Sunday, September 22, 2013

Benefits of Vitamin B5, Sources and Deficiency


Vitamin B5 is also known as pantothenic acid. Its name is derived from the Greek word pantos meaning "from everywhere," as small quantities of pantothenic acid are found in nearly every food.

In its functional form, vitamin B5 gets combined with another small, sulfur-containing molecule to form coenzyme A (or CoA). This conversion allows vitamin B5 to participate in a wide variety of chemical and organic reactions. Coenzyme A is needed to carry out various metabolic functions, and for the generation of energy in the form of ATP from fats, carbohydrates and proteins.

Roger J. Williams, the discoverer of pantothenic acid suggested that Vitamin B5 might be helpful in the management of certain medical disorders, such as rheumatoid arthritis.

Functions of Vitamin B5 -

* Vitamin B5 is also known as the anti-stress vitamin at times. It is one of the eight water soluble B complex vitamins.

* Vitamin B5 helps production of the cellular antioxidant glutathione, and is therefore an essential vitamin for all life forms.

* Helps in the break down carbohydrates, proteins and fats for energy - thus a stamina enhancer.

* This vitamin plays an important role in production of adrenal hormones in the adrenal glands.

* Vitamin B5 helps to produce neurotransmitters, cholesterol required for proper nerve and muscle performance.

* It is also responsible for haemoglobin production and metabolism of toxins by the liver.

* It plays an important role in cell division, DNA reproduction and RNA transcription.

* It regulates the formation of stress hormones and hair pigmentation.

Deficiency of Vitamin B5 -

It is an unlikely that an adult will have a deficiency of vitamin B5 because of the availability of B5 in many foods, plus the fact that it is also produced by our intestinal bacteria.
However, a deficiency of Vitamin B5 causes fatigue, muscle weakness, personality changes, psoriasis, and headache. Vitamin B5 is often used to treat the symptoms of rheumatoid arthritis, edema, swelling, pain, and stiffness in joints.

Pantothenic acid is also recommended to prevent stress and relieve insomnia, arthritis, food intolerance and teeth grinding.

Oral application of pantothenic acid helps relieve many skin problems and cure wounds.

Who are at risk of Vitamin B5 deficiency?

* Women who are on birth control pills are recommended to take extra doses of Vitamin B5.

* Smokers and alcoholics also fall under this category.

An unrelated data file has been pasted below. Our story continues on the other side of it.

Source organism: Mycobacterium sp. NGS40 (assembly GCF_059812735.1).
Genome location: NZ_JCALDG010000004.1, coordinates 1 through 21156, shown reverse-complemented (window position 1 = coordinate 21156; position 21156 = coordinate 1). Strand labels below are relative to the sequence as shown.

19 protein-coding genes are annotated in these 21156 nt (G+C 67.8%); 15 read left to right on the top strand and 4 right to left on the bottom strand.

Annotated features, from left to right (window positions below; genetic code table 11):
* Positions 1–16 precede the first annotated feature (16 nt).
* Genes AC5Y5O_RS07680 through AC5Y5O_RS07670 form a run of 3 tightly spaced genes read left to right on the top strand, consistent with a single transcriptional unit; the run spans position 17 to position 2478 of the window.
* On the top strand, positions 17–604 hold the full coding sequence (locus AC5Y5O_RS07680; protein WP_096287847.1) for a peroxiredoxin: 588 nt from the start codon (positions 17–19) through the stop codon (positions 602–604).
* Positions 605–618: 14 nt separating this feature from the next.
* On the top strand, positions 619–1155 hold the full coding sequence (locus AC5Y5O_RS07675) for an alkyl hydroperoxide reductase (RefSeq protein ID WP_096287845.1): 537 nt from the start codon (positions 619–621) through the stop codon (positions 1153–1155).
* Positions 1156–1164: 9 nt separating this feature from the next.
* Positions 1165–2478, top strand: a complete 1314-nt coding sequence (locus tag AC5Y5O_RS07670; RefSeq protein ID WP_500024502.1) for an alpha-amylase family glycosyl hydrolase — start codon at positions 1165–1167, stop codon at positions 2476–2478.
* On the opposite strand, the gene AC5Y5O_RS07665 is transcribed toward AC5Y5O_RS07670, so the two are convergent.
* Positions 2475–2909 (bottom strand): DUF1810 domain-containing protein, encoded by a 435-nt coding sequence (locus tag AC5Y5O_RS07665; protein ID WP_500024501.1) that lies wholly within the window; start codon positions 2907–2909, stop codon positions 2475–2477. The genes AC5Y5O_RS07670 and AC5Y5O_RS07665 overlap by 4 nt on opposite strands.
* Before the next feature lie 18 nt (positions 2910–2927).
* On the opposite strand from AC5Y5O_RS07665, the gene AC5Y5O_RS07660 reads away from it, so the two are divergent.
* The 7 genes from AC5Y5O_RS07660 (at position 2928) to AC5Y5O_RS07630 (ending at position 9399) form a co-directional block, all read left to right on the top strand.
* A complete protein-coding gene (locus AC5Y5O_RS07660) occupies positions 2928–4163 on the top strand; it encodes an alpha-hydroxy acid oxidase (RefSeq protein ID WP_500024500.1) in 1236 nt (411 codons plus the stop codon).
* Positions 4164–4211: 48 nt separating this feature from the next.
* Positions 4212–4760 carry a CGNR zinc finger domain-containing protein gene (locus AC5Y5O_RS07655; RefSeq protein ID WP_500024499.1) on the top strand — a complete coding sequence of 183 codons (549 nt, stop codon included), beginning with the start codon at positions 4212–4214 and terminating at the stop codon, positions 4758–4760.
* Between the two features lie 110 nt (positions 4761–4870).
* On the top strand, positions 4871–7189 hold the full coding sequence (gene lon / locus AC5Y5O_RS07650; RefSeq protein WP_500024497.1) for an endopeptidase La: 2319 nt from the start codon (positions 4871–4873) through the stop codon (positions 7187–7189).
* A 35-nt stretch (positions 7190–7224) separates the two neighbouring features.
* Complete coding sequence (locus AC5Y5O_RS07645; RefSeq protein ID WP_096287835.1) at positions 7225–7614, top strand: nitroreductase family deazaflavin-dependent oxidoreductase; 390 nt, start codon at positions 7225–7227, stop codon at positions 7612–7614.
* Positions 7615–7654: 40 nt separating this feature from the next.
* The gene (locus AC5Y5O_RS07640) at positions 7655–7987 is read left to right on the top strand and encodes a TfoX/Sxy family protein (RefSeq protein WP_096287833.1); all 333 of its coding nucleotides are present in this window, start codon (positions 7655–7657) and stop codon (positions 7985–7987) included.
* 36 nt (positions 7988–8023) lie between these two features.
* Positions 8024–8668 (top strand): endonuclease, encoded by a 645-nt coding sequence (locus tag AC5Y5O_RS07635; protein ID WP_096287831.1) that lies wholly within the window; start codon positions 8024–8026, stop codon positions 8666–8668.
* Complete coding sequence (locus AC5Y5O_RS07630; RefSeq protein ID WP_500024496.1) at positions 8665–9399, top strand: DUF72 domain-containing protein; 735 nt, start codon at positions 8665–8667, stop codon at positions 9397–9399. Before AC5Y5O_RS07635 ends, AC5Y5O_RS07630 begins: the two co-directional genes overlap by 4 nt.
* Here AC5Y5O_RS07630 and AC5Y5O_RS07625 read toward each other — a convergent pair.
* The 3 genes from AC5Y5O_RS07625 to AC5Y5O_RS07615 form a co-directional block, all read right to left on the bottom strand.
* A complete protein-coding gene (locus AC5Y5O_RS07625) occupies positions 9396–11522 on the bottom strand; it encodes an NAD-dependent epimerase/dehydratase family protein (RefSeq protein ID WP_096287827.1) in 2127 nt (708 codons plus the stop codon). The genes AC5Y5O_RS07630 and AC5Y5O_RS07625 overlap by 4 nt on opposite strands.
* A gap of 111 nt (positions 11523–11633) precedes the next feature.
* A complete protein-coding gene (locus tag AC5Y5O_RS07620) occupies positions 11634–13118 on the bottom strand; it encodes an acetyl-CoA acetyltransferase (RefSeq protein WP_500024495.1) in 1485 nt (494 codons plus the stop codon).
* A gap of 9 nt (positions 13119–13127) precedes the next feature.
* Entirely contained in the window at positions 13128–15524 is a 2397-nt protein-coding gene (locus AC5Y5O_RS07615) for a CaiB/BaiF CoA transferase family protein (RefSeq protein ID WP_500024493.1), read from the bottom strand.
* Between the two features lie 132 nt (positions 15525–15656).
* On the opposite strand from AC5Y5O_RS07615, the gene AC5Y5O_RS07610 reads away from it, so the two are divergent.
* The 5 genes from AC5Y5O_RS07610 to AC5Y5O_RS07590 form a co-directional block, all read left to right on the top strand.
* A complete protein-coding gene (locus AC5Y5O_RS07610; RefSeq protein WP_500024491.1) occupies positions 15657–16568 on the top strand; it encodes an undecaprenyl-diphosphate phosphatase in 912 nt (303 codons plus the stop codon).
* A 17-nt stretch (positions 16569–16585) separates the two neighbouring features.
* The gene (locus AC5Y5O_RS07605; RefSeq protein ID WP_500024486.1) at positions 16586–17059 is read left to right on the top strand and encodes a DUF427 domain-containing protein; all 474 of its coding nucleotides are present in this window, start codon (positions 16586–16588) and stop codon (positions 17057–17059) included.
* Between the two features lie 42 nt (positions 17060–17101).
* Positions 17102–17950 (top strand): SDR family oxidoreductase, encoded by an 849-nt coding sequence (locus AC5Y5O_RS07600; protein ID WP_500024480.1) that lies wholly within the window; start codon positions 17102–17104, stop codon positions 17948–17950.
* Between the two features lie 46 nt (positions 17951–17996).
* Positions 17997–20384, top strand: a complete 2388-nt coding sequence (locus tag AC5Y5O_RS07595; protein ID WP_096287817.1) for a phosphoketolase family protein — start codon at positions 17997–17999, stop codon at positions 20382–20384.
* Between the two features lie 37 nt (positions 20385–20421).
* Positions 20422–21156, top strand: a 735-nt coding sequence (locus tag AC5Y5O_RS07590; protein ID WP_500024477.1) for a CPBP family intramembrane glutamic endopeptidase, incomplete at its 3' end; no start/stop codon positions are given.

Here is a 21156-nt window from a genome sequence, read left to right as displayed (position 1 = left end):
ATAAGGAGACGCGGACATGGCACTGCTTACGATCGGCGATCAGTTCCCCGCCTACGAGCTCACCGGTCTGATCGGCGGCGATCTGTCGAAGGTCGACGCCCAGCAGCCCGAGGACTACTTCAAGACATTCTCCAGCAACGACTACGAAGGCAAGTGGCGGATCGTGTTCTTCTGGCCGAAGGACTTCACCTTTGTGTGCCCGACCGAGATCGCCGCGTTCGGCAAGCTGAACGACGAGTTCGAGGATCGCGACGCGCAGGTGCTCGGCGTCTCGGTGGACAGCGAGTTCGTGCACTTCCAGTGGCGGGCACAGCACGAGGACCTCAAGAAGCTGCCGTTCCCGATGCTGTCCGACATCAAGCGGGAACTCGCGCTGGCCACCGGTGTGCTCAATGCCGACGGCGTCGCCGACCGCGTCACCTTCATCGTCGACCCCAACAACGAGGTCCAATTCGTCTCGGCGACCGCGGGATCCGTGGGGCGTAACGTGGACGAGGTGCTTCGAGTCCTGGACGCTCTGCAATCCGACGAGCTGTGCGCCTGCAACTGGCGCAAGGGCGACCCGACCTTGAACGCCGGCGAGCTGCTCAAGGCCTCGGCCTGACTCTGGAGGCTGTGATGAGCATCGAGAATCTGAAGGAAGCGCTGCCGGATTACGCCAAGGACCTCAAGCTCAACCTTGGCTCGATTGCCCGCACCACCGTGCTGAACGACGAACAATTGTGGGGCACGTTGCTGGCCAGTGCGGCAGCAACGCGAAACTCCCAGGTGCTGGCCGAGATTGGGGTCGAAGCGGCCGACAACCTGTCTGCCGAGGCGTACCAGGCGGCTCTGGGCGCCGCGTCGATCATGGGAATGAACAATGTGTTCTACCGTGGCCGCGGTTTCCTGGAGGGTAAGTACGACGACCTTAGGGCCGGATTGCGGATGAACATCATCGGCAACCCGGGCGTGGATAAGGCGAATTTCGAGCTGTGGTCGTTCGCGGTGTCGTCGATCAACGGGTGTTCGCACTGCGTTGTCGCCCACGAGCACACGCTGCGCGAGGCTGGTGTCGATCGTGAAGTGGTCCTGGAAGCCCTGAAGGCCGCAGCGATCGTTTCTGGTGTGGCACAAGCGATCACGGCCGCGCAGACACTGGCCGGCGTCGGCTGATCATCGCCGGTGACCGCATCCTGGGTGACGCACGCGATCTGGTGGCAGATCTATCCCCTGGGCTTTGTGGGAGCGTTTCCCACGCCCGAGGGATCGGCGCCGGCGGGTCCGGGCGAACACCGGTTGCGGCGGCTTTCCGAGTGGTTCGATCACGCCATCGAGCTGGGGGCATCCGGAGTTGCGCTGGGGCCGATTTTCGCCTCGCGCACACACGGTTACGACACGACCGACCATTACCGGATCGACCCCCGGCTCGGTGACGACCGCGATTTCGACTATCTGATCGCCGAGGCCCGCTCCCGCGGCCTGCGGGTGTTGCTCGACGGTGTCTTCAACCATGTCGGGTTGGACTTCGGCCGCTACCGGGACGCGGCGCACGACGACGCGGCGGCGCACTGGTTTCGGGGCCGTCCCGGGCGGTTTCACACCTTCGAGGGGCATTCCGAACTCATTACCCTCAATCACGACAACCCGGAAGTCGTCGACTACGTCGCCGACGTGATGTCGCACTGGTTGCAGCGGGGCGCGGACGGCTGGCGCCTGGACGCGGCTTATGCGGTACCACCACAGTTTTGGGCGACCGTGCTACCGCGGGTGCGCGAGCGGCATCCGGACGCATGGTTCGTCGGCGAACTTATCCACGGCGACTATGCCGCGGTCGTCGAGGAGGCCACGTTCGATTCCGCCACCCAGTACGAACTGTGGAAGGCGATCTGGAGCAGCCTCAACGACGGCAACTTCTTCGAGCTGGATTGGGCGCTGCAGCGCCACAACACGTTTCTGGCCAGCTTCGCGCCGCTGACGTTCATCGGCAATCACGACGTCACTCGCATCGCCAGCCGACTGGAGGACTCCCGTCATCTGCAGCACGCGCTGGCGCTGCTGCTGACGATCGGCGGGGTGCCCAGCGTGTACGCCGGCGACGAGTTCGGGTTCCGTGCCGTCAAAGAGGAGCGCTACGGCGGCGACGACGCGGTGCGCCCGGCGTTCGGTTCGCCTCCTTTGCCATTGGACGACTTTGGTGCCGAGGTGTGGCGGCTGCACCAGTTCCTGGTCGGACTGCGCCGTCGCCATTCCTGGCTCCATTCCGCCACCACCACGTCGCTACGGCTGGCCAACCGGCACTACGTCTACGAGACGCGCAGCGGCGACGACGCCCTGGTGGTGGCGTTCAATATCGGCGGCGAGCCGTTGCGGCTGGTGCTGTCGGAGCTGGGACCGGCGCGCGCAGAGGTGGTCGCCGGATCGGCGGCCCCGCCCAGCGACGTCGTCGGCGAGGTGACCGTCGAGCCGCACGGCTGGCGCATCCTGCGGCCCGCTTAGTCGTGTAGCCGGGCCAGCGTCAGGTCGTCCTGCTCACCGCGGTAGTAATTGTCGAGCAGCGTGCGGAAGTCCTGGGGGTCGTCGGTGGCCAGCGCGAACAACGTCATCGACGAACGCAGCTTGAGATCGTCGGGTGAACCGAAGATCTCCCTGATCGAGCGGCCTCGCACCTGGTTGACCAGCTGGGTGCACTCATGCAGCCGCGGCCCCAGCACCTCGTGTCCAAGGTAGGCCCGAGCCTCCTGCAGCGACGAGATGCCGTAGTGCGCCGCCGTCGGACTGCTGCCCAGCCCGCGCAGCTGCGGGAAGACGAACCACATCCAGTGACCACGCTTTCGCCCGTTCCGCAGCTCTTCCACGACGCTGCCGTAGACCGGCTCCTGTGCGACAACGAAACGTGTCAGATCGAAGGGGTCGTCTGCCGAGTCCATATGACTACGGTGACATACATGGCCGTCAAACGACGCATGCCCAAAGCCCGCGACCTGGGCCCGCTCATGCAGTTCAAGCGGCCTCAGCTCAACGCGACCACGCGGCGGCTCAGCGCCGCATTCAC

* People undergoing stress, prone to allergies or eating too many refined foods might develop a shortage of this vitamin.

Symptoms of Vitamin B5 deficiency -

· painful & burning feet

· skin abnormalities

· numbness and poor coordination

· abdominal and muscle cramps

· vomiting

· anaemia

· insomnia and depression

· stunted growth

· restlessness

Most of these symptoms and signs get resolved with external administration of pantothenic acid.
Vitamins B12, folic acid and biotin are required for proper use of vitamin B5 in the body's biochemical activities. In addition, vitamin C somewhat helps prevent B5 deficiency.

Dosage of Vitamin B5 -

Since deficiency of pantothenic acid is rare, so there is no recommended daily intake for this vitamin. Pantothenic acid is mostly included in B-complex multivitamins. The RDA for men is 10 mg and women is 8 mg.

Normal daily intake of pantothenic acid for adults is 4 to 7 milligrams. Vitamin B5 should be taken with water, preferably after eating.

Pantothenic acid does not usually cause any side effects, but pregnant and lactating mothers should be careful to consume only the normal daily intake.

Vitamin B5 can be found in multivitamins, B complex vitamins, or sold individually under the name of pantothenic acid and calcium pantothenate. It is available in a variety of forms including tablets and capsules, and must be taken under medical supervision.

Dietary sources of Vitamin B5 -

The term pantothenic acid is derived from the Greek word pantos, meaning everywhere. Vitamin B5 is widely distributed in plant and animal food sources, where it occurs in both bound and free forms.
Pantothenic acid is richly found in peanuts, liver, kidney, cauliflower, mushrooms, seeds and other nuts, pumpkin, mushrooms, legumes, sweet potato, milk, soya, cheese, egg yolk, fish, chicken, wholegrain bread and cereals, and bananas. The richest sources of the vitamin are the ovaries of cod and tuna fish.
Breakfast cereals are also a good source if they have been fortified with pantothenic acid.
Do not add soda to the water used for cooking vegetables - it will destroy the pantothenic acid.

Vitamin B5 storage -

Vitamin B5 is relatively unstable in food, and significant amounts of this vitamin can be lost through cooking, freezing, and commercial processing.
Vitamins are easily destroyed and washed out during food preparation and storage. Store vitamin supplements at room temperature, in a dry place that is free of moisture.

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